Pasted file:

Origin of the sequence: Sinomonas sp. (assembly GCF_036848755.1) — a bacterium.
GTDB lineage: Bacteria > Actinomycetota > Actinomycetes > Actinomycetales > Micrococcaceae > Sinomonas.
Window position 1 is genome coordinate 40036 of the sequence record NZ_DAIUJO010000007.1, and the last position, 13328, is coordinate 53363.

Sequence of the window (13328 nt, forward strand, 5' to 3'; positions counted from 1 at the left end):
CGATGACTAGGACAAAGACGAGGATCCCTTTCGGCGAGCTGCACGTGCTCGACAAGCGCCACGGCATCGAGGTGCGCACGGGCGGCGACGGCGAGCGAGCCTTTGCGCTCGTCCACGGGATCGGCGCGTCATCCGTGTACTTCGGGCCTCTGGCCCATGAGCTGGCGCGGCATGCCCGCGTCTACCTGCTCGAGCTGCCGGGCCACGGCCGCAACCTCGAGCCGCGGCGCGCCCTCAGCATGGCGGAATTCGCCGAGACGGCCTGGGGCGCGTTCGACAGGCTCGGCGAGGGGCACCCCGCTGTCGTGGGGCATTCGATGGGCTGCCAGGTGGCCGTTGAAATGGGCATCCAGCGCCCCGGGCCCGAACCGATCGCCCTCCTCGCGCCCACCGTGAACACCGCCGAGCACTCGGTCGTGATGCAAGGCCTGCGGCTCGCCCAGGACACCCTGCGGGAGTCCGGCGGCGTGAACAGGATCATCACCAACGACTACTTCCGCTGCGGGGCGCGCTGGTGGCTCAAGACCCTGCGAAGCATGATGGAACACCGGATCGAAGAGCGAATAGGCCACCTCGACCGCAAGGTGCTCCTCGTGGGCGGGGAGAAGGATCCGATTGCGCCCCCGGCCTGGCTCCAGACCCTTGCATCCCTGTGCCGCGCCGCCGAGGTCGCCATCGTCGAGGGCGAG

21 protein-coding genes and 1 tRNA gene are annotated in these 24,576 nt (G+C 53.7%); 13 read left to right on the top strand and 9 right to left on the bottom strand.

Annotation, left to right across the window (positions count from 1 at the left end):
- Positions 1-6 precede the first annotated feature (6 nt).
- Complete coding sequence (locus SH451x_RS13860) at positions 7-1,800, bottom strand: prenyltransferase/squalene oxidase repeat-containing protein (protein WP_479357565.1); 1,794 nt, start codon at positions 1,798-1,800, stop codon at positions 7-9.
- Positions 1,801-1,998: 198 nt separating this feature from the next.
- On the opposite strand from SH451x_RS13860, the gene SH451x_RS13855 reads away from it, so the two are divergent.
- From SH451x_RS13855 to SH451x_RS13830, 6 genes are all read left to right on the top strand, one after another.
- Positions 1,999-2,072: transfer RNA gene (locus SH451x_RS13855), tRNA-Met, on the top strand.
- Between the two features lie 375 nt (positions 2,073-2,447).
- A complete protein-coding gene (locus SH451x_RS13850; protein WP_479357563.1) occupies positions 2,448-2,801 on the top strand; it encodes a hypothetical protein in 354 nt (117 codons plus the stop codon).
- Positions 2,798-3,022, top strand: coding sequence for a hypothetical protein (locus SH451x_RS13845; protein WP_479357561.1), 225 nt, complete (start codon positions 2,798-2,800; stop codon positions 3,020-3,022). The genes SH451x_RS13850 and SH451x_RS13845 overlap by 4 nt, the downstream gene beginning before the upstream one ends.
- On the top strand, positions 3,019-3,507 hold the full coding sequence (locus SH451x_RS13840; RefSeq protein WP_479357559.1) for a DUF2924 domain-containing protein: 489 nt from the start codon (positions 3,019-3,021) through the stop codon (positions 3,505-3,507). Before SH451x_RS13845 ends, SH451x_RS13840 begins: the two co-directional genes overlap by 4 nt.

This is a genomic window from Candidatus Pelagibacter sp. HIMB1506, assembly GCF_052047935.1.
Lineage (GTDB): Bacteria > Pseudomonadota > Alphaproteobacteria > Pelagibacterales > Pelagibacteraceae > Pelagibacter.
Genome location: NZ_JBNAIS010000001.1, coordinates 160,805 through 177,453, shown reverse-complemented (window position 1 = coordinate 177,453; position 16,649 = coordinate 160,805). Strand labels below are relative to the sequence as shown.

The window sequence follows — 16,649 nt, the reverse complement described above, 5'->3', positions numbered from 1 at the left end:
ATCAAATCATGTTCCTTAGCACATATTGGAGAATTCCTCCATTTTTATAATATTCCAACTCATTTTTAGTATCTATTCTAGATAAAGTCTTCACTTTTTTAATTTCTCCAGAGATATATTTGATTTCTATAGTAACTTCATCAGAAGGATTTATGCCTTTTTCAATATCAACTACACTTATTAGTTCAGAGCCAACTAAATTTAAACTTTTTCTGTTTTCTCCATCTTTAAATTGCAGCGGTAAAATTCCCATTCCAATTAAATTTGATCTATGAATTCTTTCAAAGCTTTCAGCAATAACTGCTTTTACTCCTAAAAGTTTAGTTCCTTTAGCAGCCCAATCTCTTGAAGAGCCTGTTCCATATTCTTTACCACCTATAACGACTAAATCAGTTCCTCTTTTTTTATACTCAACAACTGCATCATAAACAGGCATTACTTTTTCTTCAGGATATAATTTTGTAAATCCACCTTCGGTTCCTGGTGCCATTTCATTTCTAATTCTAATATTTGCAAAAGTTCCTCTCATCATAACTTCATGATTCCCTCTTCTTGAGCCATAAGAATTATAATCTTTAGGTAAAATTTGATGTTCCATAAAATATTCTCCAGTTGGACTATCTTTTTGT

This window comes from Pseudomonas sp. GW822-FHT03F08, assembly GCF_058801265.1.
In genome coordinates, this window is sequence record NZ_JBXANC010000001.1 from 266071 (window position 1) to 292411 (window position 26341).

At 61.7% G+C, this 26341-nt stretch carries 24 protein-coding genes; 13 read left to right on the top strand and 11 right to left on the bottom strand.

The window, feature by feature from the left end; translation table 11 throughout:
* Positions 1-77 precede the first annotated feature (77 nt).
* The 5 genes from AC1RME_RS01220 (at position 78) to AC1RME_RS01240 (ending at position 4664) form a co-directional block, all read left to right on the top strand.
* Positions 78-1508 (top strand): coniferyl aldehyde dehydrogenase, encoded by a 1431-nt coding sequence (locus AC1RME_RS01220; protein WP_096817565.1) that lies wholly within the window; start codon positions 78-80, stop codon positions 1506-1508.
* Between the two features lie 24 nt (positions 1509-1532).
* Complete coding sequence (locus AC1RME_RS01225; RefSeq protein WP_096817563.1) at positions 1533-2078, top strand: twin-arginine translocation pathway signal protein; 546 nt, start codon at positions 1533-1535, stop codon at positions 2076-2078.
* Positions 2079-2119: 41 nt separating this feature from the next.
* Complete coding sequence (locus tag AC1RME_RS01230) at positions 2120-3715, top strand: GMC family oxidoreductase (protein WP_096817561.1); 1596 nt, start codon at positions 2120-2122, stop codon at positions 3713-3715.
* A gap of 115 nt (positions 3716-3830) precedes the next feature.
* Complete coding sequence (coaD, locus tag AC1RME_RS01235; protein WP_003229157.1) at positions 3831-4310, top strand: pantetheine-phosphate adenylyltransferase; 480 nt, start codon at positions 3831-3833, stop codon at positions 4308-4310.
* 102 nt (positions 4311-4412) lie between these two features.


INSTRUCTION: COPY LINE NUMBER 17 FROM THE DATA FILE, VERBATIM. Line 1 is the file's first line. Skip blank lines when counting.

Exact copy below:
- On the top strand, positions 3,019-3,507 hold the full coding sequence (locus SH451x_RS13840; RefSeq protein WP_479357559.1) for a DUF2924 domain-containing protein: 489 nt from the start codon (positions 3,019-3,021) through the stop codon (positions 3,505-3,507). Before SH451x_RS13845 ends, SH451x_RS13840 begins: the two co-directional genes overlap by 4 nt.